Academic journal article Journal of Pan African Studies

The Role of Kiswahili in the Integration of East Africa

Academic journal article Journal of Pan African Studies

The Role of Kiswahili in the Integration of East Africa

Article excerpt


Kiswahili, the subject of this paper, is assumed to have originated on the East African littoral. Most scholars have therefore argued that it is a Bantu language, although there have been claims to the contrary. Some researchers have claimed it is a mixed language of Arabic dialects and Africa languages, or Arabic dialect or even an Arabic creole (Mazrui & Mazrui 1988). As a Bantu language, it has spread to many parts of East Africa and the rest of Africa through informal and formal trade, governance, education and religion (Whiteley 1968). It now serves as a lingua franca of the East African geo-political area. It is used in Tanzania as both official and national language. In Kenya it is used as a national language and has been suggested in the evolving constitution as a twin-official language with English (Chiraghdin and Mnyampala 1977; Chimera 1998; Whiteley 1969).

The East African region has itself many other languages- being defined as heavily multi-lingual. Tanzania alone has 100 indigenous languages, Uganda having nearly as much as Tanzania and Kenya having more than 40 languages. The Various languages represent and express multi- faceted cultures with varying divides. The classification of languages is complicated by problems of drawing a dichotomy between a language and a dialect.

Although East Africa as a region has had some integration like political co-operation, economic linkages and cross cultural linkages, the role Kiswahili has played as a micro-cultural element in reinforcing the macro- elements cannot be overstated. Such linkages are like common colonial powers, geo- political cooperation and economic vestiges like Breweries, Coca Cola, Total and Bp Shell. The East African Regional Co-operation saw members of the East African countries move from one individual East African country to integrated members of one regional economic block.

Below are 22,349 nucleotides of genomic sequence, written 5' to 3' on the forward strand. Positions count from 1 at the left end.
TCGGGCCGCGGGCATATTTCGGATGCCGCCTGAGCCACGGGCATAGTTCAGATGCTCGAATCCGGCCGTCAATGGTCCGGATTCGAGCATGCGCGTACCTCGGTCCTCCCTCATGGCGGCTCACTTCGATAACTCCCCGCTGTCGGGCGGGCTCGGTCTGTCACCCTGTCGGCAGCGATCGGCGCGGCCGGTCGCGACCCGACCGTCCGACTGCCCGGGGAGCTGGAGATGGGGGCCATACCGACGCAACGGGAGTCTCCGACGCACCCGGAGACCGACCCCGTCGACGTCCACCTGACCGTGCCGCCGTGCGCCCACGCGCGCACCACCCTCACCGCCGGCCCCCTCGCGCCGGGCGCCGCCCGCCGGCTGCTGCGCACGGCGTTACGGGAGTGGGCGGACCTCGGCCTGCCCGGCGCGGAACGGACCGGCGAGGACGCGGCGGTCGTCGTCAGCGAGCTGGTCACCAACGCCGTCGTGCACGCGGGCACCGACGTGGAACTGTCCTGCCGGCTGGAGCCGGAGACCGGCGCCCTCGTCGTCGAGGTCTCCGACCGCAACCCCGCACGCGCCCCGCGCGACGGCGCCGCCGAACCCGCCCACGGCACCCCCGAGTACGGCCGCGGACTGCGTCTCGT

Mazrui & Mazrui (1998) argue that Kiswahili and English are the most influential trans ethnic languages in East Africa. They proceed to argue that the two languages are used in many activities ranging from sacred to secular. Kiswahili is a symbol of identity and heritage to most East Africans. To a large extent, it symbolizes cultural liberation from the Western World (Ngugi 1993) and a means through which they can engage themselves in the processes of globalization with the outside world.

Border Links

One of the ways in which Kiswahili establishes and reinforces unity among the diverse ethnic groups of East Africa is through cross border trade. There is a high volume of trade between border groups in all the countries. This border trade is largely conducted in Kiswahili which is a language common to the communities of the region. The border trade is both formal and informal. Besides the trade, we have many similar linguistic groups that have an attachment to one another. However, they are separated by political boundaries. Kiswahili becomes a means of re-forging them as one. The language also helps minimize border conflicts in the East African region. It does so because the language repertoire common to all helps them to view themselves as a people belonging to one large divided but linguistically united region.


Music is another domain that offers a conduit of unity as expressed through the Kiswahili medium. The East African lyrics, melodies and tunes find expression in Kiswahili language. Most important of these is gospel music. Gospel music is sung by the East Africans and they provide market for it. For example, Tanzanian music is in most Ugandan and Kenyan stalls. Secular music is usually composed and sung using contemporary themes as experienced by the communities and is marketed across the region. Tanzanian and Ugandan music is often produced in Kenya.

Many Kenyans also produce their music which has ready market within and without the country. Kiswahili is a great facilitator of this music. …

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